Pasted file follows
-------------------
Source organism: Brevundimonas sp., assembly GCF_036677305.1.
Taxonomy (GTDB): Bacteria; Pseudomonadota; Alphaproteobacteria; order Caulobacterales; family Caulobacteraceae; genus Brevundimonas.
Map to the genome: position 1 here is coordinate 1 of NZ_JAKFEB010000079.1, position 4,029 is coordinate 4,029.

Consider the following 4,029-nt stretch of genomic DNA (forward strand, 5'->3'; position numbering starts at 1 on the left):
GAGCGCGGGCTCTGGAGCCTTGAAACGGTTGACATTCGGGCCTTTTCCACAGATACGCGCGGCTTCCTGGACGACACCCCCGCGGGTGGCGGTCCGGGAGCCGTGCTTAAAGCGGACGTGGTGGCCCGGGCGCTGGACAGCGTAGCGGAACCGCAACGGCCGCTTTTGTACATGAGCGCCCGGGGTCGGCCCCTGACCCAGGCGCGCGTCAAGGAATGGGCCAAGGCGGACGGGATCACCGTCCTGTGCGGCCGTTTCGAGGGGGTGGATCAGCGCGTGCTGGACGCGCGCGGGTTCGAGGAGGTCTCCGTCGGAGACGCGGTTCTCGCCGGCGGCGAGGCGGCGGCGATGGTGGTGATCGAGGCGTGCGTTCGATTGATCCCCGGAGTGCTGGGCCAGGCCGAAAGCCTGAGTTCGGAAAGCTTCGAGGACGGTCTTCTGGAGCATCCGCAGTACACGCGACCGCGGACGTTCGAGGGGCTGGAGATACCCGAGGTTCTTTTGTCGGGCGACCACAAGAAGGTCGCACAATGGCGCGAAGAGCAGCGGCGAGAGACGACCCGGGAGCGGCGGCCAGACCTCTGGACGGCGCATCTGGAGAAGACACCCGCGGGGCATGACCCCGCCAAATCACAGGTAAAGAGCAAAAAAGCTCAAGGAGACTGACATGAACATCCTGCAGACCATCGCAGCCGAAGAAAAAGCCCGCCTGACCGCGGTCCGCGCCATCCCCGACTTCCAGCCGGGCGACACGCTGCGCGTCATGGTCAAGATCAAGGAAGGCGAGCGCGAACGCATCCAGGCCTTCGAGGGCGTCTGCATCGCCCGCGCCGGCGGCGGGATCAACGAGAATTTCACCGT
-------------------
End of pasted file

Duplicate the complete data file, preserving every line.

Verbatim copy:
Source organism: Brevundimonas sp., assembly GCF_036677305.1.
Taxonomy (GTDB): Bacteria; Pseudomonadota; Alphaproteobacteria; order Caulobacterales; family Caulobacteraceae; genus Brevundimonas.
Map to the genome: position 1 here is coordinate 1 of NZ_JAKFEB010000079.1, position 4,029 is coordinate 4,029.

Consider the following 4,029-nt stretch of genomic DNA (forward strand, 5'->3'; position numbering starts at 1 on the left):
GAGCGCGGGCTCTGGAGCCTTGAAACGGTTGACATTCGGGCCTTTTCCACAGATACGCGCGGCTTCCTGGACGACACCCCCGCGGGTGGCGGTCCGGGAGCCGTGCTTAAAGCGGACGTGGTGGCCCGGGCGCTGGACAGCGTAGCGGAACCGCAACGGCCGCTTTTGTACATGAGCGCCCGGGGTCGGCCCCTGACCCAGGCGCGCGTCAAGGAATGGGCCAAGGCGGACGGGATCACCGTCCTGTGCGGCCGTTTCGAGGGGGTGGATCAGCGCGTGCTGGACGCGCGCGGGTTCGAGGAGGTCTCCGTCGGAGACGCGGTTCTCGCCGGCGGCGAGGCGGCGGCGATGGTGGTGATCGAGGCGTGCGTTCGATTGATCCCCGGAGTGCTGGGCCAGGCCGAAAGCCTGAGTTCGGAAAGCTTCGAGGACGGTCTTCTGGAGCATCCGCAGTACACGCGACCGCGGACGTTCGAGGGGCTGGAGATACCCGAGGTTCTTTTGTCGGGCGACCACAAGAAGGTCGCACAATGGCGCGAAGAGCAGCGGCGAGAGACGACCCGGGAGCGGCGGCCAGACCTCTGGACGGCGCATCTGGAGAAGACACCCGCGGGGCATGACCCCGCCAAATCACAGGTAAAGAGCAAAAAAGCTCAAGGAGACTGACATGAACATCCTGCAGACCATCGCAGCCGAAGAAAAAGCCCGCCTGACCGCGGTCCGCGCCATCCCCGACTTCCAGCCGGGCGACACGCTGCGCGTCATGGTCAAGATCAAGGAAGGCGAGCGCGAACGCATCCAGGCCTTCGAGGGCGTCTGCATCGCCCGCGCCGGCGGCGGGATCAACGAGAATTTCACCGT